2. On the left panel, browse and select the following: HKEY_LOCAL_MACHINE\SOFTWARE\Microsoft\Windows\ CurrentVersion\Policies\system\.
  3. On the right panel, right click, select New, DWORD(32-bit) Value
  4. Type LocalAccountTokenFilterPolicy.
  5. Double click on the object you have just created and type 1 into the box.
  6. Click OK and restart your computer

How to: Restore Internet Explorer Icon on Vista Desktop

By , February 13, 2007 1:42 am

The IE icon on the desktop had been removed permanently. The simplest way to ensure that there is an IE icon on the desktop is to create a shortcut for it. But the shortcut is not the real IE desktop icon, you cannot access IE properties and other function thru it.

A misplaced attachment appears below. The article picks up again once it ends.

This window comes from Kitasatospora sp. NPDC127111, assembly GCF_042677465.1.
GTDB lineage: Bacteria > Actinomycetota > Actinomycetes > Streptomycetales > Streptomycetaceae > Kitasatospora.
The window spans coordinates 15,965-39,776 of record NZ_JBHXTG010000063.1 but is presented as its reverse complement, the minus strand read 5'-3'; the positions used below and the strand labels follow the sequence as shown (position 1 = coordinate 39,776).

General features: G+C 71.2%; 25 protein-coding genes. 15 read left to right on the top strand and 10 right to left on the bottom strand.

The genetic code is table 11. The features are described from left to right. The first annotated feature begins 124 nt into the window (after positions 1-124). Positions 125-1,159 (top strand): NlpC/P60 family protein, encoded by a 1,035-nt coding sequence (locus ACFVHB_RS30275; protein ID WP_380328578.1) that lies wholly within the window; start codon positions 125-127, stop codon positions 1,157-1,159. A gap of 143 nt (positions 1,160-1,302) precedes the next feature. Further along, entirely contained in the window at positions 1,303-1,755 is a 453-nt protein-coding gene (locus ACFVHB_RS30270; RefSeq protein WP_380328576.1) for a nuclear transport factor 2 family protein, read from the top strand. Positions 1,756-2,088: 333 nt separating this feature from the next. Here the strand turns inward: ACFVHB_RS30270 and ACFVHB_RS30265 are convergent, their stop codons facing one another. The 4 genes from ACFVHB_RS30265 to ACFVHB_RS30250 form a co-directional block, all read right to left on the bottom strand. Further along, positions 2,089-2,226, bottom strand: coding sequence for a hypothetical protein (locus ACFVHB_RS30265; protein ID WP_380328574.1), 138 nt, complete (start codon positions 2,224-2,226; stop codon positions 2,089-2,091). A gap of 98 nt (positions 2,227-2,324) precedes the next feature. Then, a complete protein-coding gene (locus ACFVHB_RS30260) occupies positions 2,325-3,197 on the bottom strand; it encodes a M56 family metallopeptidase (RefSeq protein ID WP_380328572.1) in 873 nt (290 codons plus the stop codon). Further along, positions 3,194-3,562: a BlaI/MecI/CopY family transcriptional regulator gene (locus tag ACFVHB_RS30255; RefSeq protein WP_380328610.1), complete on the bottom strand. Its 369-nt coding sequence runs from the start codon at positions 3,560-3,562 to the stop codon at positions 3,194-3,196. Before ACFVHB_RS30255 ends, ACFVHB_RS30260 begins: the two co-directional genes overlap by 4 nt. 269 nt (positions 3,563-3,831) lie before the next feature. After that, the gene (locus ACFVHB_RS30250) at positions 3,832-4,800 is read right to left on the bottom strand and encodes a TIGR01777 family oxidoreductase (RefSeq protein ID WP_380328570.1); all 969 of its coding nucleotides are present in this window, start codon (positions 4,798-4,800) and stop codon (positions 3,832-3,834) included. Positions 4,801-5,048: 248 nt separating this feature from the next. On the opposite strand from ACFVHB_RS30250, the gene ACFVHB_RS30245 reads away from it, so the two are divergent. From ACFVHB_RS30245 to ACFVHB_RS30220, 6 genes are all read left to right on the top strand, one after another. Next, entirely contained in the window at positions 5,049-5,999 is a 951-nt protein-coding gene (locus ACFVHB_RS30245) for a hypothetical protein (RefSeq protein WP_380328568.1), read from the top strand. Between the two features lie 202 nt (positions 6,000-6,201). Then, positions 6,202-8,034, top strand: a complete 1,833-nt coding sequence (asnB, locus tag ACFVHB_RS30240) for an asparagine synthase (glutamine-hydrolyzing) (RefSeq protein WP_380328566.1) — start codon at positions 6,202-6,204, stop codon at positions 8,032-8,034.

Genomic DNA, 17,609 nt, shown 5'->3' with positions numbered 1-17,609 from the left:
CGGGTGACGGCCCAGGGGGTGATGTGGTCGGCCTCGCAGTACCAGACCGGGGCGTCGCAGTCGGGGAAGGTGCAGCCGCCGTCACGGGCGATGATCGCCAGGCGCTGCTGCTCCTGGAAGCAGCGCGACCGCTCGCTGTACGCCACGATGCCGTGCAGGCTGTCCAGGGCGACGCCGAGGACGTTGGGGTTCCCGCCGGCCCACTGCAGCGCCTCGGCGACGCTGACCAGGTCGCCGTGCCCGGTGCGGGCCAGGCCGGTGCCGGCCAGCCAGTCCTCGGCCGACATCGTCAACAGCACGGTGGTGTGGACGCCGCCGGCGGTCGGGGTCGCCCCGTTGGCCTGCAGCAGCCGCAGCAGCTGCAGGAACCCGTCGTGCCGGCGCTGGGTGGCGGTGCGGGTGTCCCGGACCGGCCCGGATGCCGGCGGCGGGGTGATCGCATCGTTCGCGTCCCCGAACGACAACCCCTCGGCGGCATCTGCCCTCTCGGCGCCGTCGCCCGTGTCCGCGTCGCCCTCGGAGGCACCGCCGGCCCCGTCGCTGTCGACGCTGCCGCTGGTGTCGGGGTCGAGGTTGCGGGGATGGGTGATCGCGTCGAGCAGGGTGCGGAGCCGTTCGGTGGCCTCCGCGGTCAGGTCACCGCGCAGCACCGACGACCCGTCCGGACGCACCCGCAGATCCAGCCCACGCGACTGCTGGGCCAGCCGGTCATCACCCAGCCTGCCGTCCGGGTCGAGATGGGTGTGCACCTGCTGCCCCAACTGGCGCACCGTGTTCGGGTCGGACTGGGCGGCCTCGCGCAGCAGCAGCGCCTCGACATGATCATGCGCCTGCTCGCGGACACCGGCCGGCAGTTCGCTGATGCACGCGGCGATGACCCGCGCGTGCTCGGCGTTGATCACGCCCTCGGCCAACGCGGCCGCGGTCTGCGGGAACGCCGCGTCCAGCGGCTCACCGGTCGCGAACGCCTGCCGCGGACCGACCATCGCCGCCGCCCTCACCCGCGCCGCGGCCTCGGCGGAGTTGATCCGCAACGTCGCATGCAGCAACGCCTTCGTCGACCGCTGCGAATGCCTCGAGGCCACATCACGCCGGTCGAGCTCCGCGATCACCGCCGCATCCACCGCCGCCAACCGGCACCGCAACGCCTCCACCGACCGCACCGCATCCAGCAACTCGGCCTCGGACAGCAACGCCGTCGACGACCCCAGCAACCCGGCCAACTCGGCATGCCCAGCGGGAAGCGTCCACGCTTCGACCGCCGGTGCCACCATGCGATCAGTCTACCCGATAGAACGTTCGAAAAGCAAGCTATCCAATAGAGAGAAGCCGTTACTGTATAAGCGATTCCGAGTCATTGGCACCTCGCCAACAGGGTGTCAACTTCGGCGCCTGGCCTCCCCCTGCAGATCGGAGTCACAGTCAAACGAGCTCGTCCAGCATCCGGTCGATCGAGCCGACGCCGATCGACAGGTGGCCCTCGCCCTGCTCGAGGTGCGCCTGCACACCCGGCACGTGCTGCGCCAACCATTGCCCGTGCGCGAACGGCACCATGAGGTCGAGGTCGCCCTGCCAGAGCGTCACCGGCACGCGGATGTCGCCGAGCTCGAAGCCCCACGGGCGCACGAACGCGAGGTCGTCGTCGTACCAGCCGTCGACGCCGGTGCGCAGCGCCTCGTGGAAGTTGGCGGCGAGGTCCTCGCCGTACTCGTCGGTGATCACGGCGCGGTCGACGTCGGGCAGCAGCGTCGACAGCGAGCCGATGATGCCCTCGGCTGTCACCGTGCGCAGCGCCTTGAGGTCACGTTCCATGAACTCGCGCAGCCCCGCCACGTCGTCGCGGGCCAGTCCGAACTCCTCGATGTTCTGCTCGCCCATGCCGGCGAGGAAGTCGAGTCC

Below is the method to restore the original IE desktop icon.

  1. Start registry editor by clicking on Start button, then select “Run”. Type in “regedit” in the Open text box and hit “OK” or press “Enter”.
  2. If you are using Vista standard theme goto (a), if you are using classic theme, go to (b)
    1. Navigate to the following registry key:HKEY_CURRENT_USER\Software\Microsoft\Windows\CurrentVersion\Explorer\ HideDesktopIcons\NewStartPanel
    2. Navigate to the following registry HKEY_CURRENT_USER\Software\Microsoft\Windows\CurrentVersion\Explorer\ HideDesktopIcons\ClassicStartMenu
  3. Edit or create a DWORD (32-bit) value named {871C5380-42A0-1069-A2EA-08002B30309D} and set it with value of 0 (dword:00000000).
  4. Refresh Windows Vista desktop by pressing F5 or right click on desktop and click “Refresh”.